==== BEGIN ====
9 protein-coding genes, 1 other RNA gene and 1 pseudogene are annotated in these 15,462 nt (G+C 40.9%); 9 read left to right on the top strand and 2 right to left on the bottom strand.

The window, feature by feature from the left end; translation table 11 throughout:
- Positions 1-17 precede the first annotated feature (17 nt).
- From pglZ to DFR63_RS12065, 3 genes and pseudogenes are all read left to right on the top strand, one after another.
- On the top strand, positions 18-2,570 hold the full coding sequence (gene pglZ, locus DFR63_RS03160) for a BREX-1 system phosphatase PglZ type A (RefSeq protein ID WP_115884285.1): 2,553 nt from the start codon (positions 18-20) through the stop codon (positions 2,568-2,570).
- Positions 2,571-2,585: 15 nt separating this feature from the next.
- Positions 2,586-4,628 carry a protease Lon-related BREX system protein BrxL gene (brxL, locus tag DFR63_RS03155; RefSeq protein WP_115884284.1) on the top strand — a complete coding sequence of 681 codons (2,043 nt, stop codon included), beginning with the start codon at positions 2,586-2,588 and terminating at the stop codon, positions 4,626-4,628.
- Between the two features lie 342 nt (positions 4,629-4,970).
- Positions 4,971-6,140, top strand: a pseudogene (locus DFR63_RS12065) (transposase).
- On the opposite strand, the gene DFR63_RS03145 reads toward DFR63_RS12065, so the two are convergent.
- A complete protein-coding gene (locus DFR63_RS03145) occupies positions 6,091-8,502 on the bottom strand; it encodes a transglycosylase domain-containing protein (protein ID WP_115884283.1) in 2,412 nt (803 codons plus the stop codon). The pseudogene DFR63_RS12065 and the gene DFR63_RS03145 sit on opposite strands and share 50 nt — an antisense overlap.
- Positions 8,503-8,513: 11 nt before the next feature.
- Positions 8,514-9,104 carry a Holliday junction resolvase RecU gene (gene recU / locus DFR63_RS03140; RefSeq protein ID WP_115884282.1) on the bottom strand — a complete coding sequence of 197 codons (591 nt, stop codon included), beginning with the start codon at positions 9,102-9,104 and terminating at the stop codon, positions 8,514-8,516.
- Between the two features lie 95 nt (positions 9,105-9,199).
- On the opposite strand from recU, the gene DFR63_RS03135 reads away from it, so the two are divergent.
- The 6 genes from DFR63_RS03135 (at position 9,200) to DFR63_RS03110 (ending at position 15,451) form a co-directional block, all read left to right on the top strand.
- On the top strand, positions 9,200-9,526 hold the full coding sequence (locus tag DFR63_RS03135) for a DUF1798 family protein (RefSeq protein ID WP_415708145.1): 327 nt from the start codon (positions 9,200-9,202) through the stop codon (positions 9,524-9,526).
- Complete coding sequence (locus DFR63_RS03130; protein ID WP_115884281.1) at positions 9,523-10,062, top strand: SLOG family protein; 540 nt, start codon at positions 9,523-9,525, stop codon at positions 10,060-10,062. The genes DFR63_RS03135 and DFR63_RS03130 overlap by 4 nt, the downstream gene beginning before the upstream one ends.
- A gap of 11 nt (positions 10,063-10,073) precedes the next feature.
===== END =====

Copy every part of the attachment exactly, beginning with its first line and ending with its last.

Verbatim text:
9 protein-coding genes, 1 other RNA gene and 1 pseudogene are annotated in these 15,462 nt (G+C 40.9%); 9 read left to right on the top strand and 2 right to left on the bottom strand.

The window, feature by feature from the left end; translation table 11 throughout:
- Positions 1-17 precede the first annotated feature (17 nt).
- From pglZ to DFR63_RS12065, 3 genes and pseudogenes are all read left to right on the top strand, one after another.
- On the top strand, positions 18-2,570 hold the full coding sequence (gene pglZ, locus DFR63_RS03160) for a BREX-1 system phosphatase PglZ type A (RefSeq protein ID WP_115884285.1): 2,553 nt from the start codon (positions 18-20) through the stop codon (positions 2,568-2,570).
- Positions 2,571-2,585: 15 nt separating this feature from the next.
- Positions 2,586-4,628 carry a protease Lon-related BREX system protein BrxL gene (brxL, locus tag DFR63_RS03155; RefSeq protein WP_115884284.1) on the top strand — a complete coding sequence of 681 codons (2,043 nt, stop codon included), beginning with the start codon at positions 2,586-2,588 and terminating at the stop codon, positions 4,626-4,628.
- Between the two features lie 342 nt (positions 4,629-4,970).
- Positions 4,971-6,140, top strand: a pseudogene (locus DFR63_RS12065) (transposase).
- On the opposite strand, the gene DFR63_RS03145 reads toward DFR63_RS12065, so the two are convergent.
- A complete protein-coding gene (locus DFR63_RS03145) occupies positions 6,091-8,502 on the bottom strand; it encodes a transglycosylase domain-containing protein (protein ID WP_115884283.1) in 2,412 nt (803 codons plus the stop codon). The pseudogene DFR63_RS12065 and the gene DFR63_RS03145 sit on opposite strands and share 50 nt — an antisense overlap.
- Positions 8,503-8,513: 11 nt before the next feature.
- Positions 8,514-9,104 carry a Holliday junction resolvase RecU gene (gene recU / locus DFR63_RS03140; RefSeq protein ID WP_115884282.1) on the bottom strand — a complete coding sequence of 197 codons (591 nt, stop codon included), beginning with the start codon at positions 9,102-9,104 and terminating at the stop codon, positions 8,514-8,516.
- Between the two features lie 95 nt (positions 9,105-9,199).
- On the opposite strand from recU, the gene DFR63_RS03135 reads away from it, so the two are divergent.
- The 6 genes from DFR63_RS03135 (at position 9,200) to DFR63_RS03110 (ending at position 15,451) form a co-directional block, all read left to right on the top strand.
- On the top strand, positions 9,200-9,526 hold the full coding sequence (locus tag DFR63_RS03135) for a DUF1798 family protein (RefSeq protein ID WP_415708145.1): 327 nt from the start codon (positions 9,200-9,202) through the stop codon (positions 9,524-9,526).
- Complete coding sequence (locus DFR63_RS03130; protein ID WP_115884281.1) at positions 9,523-10,062, top strand: SLOG family protein; 540 nt, start codon at positions 9,523-9,525, stop codon at positions 10,060-10,062. The genes DFR63_RS03135 and DFR63_RS03130 overlap by 4 nt, the downstream gene beginning before the upstream one ends.
- A gap of 11 nt (positions 10,063-10,073) precedes the next feature.